The NSP, as pilot initiative, was implemented in five protected areas. Then through another two such projects called Integrated Protected Area Co-management (IPAC) and Climate Resilient Ecosystem and Livelihood (CREL) -- the idea of community and stakeholders' involvement in protected area conservation then expanded to all of the forest protected areas. The authority termed this FD-community management system as Collaborative Management or Co-management.
Indeed, it is hard to trace the actual change in forest management during the shift from a command-and–control system implemented by the FD to a co-management approach with representative committees. The change has not occurred spontaneously through local people’s own aspirations, but rather via prescriptions imposed by the donor agencies through the FD in order to promote effective conservation.
As a result, the changes that have taken place so far are largely superficial. Through NSP, IPAC, and CREL projects, an era of Co-management has brought limited but some positive changes; mainly in the form of belief and attitude changes of local forest officials and adjacent communities. However, the rate of this attitudinal change is very slow compared to the rate of deforestation and forest degradation.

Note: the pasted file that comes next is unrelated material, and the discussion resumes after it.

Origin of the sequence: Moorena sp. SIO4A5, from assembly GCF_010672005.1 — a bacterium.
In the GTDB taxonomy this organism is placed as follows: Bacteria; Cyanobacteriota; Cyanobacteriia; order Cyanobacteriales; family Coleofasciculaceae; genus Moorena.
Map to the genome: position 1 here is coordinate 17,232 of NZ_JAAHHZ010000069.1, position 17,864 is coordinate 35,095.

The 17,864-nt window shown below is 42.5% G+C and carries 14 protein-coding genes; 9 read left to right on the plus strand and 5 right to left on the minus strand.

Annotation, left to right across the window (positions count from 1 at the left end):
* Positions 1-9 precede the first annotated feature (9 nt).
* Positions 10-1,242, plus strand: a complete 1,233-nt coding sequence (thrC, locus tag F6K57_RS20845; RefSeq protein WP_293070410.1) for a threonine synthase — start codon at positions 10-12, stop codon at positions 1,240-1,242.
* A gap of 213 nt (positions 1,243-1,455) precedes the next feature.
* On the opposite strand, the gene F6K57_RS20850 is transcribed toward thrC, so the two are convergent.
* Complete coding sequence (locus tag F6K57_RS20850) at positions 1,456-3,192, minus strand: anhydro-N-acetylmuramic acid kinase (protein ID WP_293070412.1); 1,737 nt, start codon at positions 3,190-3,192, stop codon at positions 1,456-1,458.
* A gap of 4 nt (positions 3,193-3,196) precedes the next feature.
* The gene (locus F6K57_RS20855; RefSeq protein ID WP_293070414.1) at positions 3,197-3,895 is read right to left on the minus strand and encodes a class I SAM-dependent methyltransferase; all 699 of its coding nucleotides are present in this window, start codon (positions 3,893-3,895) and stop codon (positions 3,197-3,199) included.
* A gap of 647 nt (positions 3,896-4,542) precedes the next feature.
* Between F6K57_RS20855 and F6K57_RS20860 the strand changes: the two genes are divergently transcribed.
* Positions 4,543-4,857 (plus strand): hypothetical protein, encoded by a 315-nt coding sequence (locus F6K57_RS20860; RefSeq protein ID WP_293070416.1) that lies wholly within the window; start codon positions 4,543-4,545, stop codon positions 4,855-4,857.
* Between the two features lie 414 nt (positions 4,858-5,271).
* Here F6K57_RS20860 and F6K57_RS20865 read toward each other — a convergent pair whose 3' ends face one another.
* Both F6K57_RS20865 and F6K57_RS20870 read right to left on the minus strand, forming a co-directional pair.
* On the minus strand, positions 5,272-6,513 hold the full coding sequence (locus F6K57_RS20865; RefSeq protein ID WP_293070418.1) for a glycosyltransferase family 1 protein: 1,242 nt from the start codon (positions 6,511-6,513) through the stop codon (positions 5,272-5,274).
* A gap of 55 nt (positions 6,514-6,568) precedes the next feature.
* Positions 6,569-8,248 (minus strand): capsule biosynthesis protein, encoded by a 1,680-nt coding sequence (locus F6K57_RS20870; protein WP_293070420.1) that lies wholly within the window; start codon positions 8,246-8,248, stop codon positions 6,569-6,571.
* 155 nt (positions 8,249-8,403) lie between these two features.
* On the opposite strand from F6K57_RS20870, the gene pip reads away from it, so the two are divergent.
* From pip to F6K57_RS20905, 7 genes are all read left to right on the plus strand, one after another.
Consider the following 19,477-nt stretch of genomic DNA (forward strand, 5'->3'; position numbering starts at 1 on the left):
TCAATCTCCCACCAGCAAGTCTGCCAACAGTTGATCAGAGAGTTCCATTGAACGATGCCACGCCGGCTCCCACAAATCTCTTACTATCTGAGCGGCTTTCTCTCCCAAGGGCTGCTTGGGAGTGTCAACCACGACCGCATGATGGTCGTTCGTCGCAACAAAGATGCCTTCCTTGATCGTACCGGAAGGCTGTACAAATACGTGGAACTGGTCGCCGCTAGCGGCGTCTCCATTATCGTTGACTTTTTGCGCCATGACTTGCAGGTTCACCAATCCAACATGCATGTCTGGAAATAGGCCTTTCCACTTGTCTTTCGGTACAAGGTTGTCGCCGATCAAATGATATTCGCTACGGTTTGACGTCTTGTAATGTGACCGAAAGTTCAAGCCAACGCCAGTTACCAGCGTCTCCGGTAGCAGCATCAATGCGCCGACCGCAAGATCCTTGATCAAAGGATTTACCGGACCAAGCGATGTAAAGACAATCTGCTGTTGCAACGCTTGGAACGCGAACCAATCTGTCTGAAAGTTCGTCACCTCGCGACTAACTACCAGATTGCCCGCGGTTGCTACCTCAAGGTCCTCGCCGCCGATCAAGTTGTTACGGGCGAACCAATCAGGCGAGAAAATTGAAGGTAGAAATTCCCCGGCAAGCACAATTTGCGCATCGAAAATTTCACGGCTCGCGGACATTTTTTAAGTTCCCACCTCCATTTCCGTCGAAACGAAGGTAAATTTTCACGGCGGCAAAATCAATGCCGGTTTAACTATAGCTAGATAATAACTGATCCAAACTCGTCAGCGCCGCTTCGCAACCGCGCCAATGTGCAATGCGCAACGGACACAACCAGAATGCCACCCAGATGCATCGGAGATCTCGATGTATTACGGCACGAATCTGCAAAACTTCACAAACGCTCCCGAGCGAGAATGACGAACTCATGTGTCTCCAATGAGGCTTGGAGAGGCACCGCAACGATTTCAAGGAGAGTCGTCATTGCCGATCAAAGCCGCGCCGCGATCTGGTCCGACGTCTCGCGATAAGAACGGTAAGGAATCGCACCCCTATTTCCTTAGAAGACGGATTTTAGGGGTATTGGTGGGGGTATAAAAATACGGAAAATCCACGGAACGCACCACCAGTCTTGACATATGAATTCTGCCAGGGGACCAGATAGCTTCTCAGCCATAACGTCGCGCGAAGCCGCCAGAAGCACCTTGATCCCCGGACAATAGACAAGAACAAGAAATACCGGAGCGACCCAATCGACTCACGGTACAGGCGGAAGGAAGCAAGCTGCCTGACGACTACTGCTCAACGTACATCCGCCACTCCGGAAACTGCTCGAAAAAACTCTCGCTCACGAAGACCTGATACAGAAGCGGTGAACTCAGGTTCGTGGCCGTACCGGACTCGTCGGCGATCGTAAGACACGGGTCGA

According to Food and Agriculture Organisation of United Nations, between 1990 and 2010, Bangladesh lost 3.5% of its forest cover; which is around 52,000 hectares. The lost was more prominent to our natural or primary forests. Among the forested areas of Bangladesh, only around 30% is classified as primary forests -- the most biodiversity enriched and carbon dense form of forest.
However, for protecting our natural forests and forest biodiversity resources, we have to take urgent actions to halt deforestation and forest degradation. Without “active” involvement of forest adjacent communities, co-management will not be able to address deforestation and forest degradation.
To materialise co-management in real sense, all stakeholders including adjacent communities should enjoy equitable share in both forest management and benefit, because conceptually collaborative management -- or co-management -- is defined as “a situation in which two or more social actors negotiate, define, and guarantee amongst themselves a fair sharing of the management functions, entitlements, and responsibilities for a given territory, area, or set of natural resources.”
Respecting people’s aspiration, perception, and knowledge should be the key strategy of our forest management and that will surely enhance conservation of our valuable forests and forest biodiversity resources by halting “high rate” of deforestation and forest degradation.